Only a little more than a dozen years old, the utility-scale PV sector in the United States has grown rapidly. Just five years after the first two utility-scale projects achieved commercial operations in late 2007, the utility-scale sector became the largest segment of the overall US PV market (in terms of new capacity) in 2012, and has since shown no signs of relinquishing its market-leading position. In 2018, the utility-scale sector accounted for nearly 60% of all new PV capacity built in the United States, and more than three quarters of all states were home to one or more utility-scale PV projects (defined here as any ground-mounted project larger than 5 MWAC).
Figure 1 plots the 690 utility-scale PV (and in some cases, PV plus battery) projects totaling 24,586 MWAC that were operating in the United States at the end of 2018 by location and technology configuration. While the sector got its start in sunny southwestern states like Nevada, Arizona, and California, declining installed costs have enabled it to expand to less-sunny regions of the country—even recently including northerly states like Washington, Minnesota, Michigan, and Vermont. Some of these more-recent northerly projects are even using single-axis tracking, which in earlier days had been reserved primarily for the sunniest sites (i.e., where the solar resource was strong enough to justify tracking it).
Since 2015, though, single-axis tracking has become the dominant mount type in most parts of the country, and was used for nearly 70% of all new capacity—including virtually all new thin-film (primarily CdTe, but with some CIGS) capacity—added in 2018 (Figure 2). Fixed-tilt projects are increasingly only built in less-sunny regions, even while tracking projects continue to push into those same regions.
Meanwhile, the median inverter loading ratio (“ILR”)—i.e., the ratio of the DC capacity of a project’s PV array relative to the AC capacity of its inverters—has risen steadily, from around 1.2 in the early days of the sector to more than 1.3 in 2018 for both tracking and fixed-tilt projects (Figure 3). Higher ILRs allow inverters to operate closer to (or at) full capacity for more of the day, but as the DC:AC ratio increases, the extra generation during the morning and evening “shoulder hours” must be balanced against any mid-day power clipping that occurs to ensure that there is a net gain in production. For a standalone PV project, an ILR in the range of 1.3-1.4 seems to be the sweet spot, but this ratio could go significantly higher (e.g., to 2.0 or more) with the addition of a DC-coupled battery that is able to capture and store mid-day solar generation that would otherwise be clipped.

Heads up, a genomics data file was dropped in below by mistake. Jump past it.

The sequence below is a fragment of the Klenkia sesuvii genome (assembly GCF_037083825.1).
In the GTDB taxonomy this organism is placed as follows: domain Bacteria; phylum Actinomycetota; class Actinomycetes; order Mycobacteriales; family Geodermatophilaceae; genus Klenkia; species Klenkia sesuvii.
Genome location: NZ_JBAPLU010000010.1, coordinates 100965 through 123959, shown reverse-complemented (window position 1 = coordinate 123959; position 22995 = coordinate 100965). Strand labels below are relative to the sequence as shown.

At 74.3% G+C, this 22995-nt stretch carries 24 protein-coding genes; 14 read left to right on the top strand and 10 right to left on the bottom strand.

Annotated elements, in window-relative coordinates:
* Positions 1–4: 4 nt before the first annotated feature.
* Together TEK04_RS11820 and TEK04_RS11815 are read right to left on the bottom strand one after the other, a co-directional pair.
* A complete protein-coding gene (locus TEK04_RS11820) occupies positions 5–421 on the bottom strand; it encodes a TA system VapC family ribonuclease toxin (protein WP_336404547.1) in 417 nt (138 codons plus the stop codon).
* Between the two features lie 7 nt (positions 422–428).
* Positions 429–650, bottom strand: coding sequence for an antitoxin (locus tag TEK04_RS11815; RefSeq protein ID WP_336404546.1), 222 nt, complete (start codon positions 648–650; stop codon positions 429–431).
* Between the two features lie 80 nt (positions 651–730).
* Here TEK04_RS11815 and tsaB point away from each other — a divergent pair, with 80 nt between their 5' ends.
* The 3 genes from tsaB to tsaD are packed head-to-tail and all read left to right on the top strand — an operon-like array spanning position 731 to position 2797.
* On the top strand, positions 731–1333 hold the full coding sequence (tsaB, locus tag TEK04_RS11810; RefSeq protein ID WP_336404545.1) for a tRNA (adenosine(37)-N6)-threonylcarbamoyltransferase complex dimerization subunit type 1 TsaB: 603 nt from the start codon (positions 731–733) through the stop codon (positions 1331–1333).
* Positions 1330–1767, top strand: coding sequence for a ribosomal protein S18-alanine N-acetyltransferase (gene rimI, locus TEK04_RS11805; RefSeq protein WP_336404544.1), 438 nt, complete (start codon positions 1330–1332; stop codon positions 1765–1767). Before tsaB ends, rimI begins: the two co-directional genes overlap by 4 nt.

Median installed prices have steadily fallen by nearly 70% since 2010, to US$1.6/WAC (US$1.2/WDC) among 60 utility-scale projects (totaling 2.5 GWAC) completed in 2018 (Figure 4). In a sign of a maturing market, price dispersion across the sample has narrowed in each year since 2013—e.g., the standard deviation of installed prices declined from US$0.9/WAC in 2013 to US$0.5/WAC in 2018.
To assess how these projects have performed, we rely on capacity factors—a measure of the amount of electricity generated in a given period relative to how much electricity could have been generated if the generator was operating at full capacity for the entire period. Because solar generation varies seasonally, capacity factor calculations for solar are typically performed in full-year increments. Figure 5 shows that the capacity factors of individual projects in our sample vary widely, from 12% to 35% (in AC terms), with a sample median of 25% and a capacity-weighted average of 27%. A good deal of this project-level variation can be explained by the three primary drivers of capacity factor that are tracked in Figure 5: the average quality of the solar resource at the site (broken out into quartiles), whether the project tracks the sun or is mounted at a fixed-tilt, and the ILR (also divided into quartiles). Curtailment and degradation—both of which are baked into the capacity factors shown in Figure 5—can also play a role, and may be partly responsible for some of the apparent outliers.